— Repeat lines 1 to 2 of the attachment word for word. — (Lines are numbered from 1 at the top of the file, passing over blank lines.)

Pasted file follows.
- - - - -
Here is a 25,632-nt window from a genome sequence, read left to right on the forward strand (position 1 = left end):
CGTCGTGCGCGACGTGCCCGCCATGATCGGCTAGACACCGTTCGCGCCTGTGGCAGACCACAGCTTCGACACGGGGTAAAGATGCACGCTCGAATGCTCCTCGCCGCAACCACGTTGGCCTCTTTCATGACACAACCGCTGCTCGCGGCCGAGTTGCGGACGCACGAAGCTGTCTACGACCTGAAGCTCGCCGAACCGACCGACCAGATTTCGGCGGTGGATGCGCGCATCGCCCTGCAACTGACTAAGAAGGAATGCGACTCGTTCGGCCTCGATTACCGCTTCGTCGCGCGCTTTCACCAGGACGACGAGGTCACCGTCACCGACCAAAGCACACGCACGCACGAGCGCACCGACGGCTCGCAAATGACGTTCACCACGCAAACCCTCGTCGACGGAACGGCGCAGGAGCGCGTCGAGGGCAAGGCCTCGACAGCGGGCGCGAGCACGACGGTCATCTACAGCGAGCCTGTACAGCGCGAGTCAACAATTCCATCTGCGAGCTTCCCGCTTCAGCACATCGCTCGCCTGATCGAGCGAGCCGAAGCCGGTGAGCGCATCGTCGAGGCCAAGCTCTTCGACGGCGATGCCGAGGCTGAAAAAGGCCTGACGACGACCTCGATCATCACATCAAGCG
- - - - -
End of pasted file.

Here is a 25,632-nt window from a genome sequence, read left to right on the forward strand (position 1 = left end):
CGTCGTGCGCGACGTGCCCGCCATGATCGGCTAGACACCGTTCGCGCCTGTGGCAGACCACAGCTTCGACACGGGGTAAAGATGCACGCTCGAATGCTCCTCGCCGCAACCACGTTGGCCTCTTTCATGACACAACCGCTGCTCGCGGCCGAGTTGCGGACGCACGAAGCTGTCTACGACCTGAAGCTCGCCGAACCGACCGACCAGATTTCGGCGGTGGATGCGCGCATCGCCCTGCAACTGACTAAGAAGGAATGCGACTCGTTCGGCCTCGATTACCGCTTCGTCGCGCGCTTTCACCAGGACGACGAGGTCACCGTCACCGACCAAAGCACACGCACGCACGAGCGCACCGACGGCTCGCAAATGACGTTCACCACGCAAACCCTCGTCGACGGAACGGCGCAGGAGCGCGTCGAGGGCAAGGCCTCGACAGCGGGCGCGAGCACGACGGTCATCTACAGCGAGCCTGTACAGCGCGAGTCAACAATTCCATCTGCGAGCTTCCCGCTTCAGCACATCGCTCGCCTGATCGAGCGAGCCGAAGCCGGTGAGCGCATCGTCGAGGCCAAGCTCTTCGACGGCGATGCCGAGGCTGAAAAAGGCCTGACGACGACCTCGATCATCACATCAAGCG